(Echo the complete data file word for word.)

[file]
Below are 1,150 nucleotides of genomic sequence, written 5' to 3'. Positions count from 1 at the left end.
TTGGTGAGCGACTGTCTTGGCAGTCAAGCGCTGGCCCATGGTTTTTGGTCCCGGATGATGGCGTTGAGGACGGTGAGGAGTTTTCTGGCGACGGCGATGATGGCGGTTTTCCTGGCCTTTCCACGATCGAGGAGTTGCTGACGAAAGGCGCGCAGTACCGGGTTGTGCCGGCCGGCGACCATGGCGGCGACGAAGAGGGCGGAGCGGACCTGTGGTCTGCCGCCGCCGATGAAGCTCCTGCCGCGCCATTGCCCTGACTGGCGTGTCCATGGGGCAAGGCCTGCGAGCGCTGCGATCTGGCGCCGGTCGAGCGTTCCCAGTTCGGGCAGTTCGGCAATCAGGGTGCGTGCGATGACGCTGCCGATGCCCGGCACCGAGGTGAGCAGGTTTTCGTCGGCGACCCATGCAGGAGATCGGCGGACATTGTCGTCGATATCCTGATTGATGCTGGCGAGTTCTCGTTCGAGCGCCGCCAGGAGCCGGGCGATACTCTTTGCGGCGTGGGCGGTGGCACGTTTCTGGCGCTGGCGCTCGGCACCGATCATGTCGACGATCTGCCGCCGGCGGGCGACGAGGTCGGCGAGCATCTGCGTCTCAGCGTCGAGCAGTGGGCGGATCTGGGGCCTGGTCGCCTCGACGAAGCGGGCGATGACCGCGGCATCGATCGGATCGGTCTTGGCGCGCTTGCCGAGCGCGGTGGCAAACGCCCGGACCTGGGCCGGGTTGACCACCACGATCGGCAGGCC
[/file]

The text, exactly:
Below are 1,150 nucleotides of genomic sequence, written 5' to 3'. Positions count from 1 at the left end.
TTGGTGAGCGACTGTCTTGGCAGTCAAGCGCTGGCCCATGGTTTTTGGTCCCGGATGATGGCGTTGAGGACGGTGAGGAGTTTTCTGGCGACGGCGATGATGGCGGTTTTCCTGGCCTTTCCACGATCGAGGAGTTGCTGACGAAAGGCGCGCAGTACCGGGTTGTGCCGGCCGGCGACCATGGCGGCGACGAAGAGGGCGGAGCGGACCTGTGGTCTGCCGCCGCCGATGAAGCTCCTGCCGCGCCATTGCCCTGACTGGCGTGTCCATGGGGCAAGGCCTGCGAGCGCTGCGATCTGGCGCCGGTCGAGCGTTCCCAGTTCGGGCAGTTCGGCAATCAGGGTGCGTGCGATGACGCTGCCGATGCCCGGCACCGAGGTGAGCAGGTTTTCGTCGGCGACCCATGCAGGAGATCGGCGGACATTGTCGTCGATATCCTGATTGATGCTGGCGAGTTCTCGTTCGAGCGCCGCCAGGAGCCGGGCGATACTCTTTGCGGCGTGGGCGGTGGCACGTTTCTGGCGCTGGCGCTCGGCACCGATCATGTCGACGATCTGCCGCCGGCGGGCGACGAGGTCGGCGAGCATCTGCGTCTCAGCGTCGAGCAGTGGGCGGATCTGGGGCCTGGTCGCCTCGACGAAGCGGGCGATGACCGCGGCATCGATCGGATCGGTCTTGGCGCGCTTGCCGAGCGCGGTGGCAAACGCCCGGACCTGGGCCGGGTTGACCACCACGATCGGCAGGCC